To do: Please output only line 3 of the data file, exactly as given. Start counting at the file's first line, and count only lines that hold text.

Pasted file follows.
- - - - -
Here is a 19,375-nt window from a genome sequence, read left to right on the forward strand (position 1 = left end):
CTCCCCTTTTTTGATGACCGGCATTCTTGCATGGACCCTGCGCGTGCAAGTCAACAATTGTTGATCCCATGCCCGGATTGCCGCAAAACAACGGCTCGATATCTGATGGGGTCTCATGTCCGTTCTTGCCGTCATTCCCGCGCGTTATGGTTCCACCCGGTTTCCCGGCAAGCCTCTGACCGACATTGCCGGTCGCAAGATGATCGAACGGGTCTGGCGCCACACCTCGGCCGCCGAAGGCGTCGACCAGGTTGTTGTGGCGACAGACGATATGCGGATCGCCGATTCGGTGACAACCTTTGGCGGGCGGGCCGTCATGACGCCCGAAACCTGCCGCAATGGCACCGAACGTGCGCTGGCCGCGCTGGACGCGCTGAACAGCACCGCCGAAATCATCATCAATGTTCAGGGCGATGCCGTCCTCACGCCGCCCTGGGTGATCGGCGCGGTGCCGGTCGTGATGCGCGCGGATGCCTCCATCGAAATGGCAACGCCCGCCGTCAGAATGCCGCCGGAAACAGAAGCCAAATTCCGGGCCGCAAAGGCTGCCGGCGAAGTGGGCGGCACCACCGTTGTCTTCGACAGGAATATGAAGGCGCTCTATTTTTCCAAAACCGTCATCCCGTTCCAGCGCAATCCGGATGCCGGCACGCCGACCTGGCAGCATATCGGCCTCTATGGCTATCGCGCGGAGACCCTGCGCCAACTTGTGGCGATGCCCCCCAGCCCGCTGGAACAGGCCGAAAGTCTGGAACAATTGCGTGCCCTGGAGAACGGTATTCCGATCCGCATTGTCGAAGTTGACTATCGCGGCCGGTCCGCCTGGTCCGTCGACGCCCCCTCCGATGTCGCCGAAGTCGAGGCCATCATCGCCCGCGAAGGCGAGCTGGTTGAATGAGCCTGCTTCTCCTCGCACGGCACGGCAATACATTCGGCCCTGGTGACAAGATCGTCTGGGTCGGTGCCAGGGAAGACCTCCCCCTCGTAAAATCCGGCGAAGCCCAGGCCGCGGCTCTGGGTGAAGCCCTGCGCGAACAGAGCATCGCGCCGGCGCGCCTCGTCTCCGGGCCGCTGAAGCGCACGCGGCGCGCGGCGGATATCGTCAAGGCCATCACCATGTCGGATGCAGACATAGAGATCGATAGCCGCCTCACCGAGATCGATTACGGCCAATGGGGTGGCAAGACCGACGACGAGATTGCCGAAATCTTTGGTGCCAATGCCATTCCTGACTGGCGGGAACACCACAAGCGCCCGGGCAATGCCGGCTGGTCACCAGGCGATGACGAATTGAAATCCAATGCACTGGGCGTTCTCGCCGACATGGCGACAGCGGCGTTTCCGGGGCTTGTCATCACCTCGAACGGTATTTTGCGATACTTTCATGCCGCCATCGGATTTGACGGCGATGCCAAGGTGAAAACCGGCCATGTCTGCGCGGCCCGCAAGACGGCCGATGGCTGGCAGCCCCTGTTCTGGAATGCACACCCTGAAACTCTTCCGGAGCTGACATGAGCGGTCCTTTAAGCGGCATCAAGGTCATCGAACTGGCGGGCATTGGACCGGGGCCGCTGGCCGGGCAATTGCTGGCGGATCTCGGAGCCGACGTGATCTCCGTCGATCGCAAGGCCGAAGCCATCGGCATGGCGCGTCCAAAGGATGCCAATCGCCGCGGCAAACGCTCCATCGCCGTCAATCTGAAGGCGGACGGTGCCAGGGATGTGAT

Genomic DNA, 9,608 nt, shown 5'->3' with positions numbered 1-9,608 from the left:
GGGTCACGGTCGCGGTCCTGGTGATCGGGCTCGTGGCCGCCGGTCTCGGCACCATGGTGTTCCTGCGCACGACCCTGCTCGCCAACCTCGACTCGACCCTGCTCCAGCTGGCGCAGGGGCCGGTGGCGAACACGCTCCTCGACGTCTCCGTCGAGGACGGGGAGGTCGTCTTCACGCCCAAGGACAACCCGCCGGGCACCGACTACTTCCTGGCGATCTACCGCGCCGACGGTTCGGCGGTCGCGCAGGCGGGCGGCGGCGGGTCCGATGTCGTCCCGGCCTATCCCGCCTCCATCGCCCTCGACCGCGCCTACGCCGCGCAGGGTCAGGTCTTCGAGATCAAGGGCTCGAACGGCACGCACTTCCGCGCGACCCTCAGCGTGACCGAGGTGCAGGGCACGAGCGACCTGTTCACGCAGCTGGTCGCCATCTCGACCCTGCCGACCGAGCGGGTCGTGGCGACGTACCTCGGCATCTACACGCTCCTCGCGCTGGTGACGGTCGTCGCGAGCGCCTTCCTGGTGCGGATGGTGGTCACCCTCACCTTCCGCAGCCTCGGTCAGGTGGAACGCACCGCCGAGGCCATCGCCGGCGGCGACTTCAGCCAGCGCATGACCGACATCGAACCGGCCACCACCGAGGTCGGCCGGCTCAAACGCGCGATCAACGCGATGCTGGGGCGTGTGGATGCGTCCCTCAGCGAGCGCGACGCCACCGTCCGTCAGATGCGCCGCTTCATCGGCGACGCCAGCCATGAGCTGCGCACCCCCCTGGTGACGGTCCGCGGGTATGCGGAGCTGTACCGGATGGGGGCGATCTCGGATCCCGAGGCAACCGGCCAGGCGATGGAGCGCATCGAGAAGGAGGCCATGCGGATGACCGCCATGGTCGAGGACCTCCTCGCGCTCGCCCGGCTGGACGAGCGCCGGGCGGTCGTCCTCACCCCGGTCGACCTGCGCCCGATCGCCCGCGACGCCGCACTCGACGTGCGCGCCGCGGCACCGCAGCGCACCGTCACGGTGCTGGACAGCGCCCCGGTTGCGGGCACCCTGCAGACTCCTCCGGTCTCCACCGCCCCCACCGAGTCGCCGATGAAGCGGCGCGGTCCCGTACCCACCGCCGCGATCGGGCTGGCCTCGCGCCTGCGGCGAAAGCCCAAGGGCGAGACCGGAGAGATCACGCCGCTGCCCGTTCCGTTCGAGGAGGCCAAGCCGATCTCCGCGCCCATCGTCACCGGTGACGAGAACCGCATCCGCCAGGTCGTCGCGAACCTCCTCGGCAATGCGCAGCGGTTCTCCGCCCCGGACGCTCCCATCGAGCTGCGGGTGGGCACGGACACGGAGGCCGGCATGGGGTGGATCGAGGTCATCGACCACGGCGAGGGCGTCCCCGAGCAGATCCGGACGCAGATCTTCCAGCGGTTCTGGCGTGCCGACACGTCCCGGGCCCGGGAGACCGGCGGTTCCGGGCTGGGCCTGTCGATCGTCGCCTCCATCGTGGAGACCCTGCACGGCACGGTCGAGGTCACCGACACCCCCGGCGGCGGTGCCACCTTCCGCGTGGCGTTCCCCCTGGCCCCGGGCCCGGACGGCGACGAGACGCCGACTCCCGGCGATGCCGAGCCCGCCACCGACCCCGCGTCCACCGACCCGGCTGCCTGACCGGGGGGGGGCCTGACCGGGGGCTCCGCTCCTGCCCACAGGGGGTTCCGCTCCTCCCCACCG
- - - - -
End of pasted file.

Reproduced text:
Genomic DNA, 9,608 nt, shown 5'->3' with positions numbered 1-9,608 from the left: